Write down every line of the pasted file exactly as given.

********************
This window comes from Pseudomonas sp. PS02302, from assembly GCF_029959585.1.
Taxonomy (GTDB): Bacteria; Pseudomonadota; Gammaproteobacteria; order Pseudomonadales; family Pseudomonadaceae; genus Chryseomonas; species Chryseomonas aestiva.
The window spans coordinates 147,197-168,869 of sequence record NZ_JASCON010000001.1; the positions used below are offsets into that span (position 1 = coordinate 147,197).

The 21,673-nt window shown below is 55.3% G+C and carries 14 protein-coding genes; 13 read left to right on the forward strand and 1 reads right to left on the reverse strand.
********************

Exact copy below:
This window comes from Pseudomonas sp. PS02302, from assembly GCF_029959585.1.
Taxonomy (GTDB): Bacteria; Pseudomonadota; Gammaproteobacteria; order Pseudomonadales; family Pseudomonadaceae; genus Chryseomonas; species Chryseomonas aestiva.
The window spans coordinates 147,197-168,869 of sequence record NZ_JASCON010000001.1; the positions used below are offsets into that span (position 1 = coordinate 147,197).

The 21,673-nt window shown below is 55.3% G+C and carries 14 protein-coding genes; 13 read left to right on the forward strand and 1 reads right to left on the reverse strand.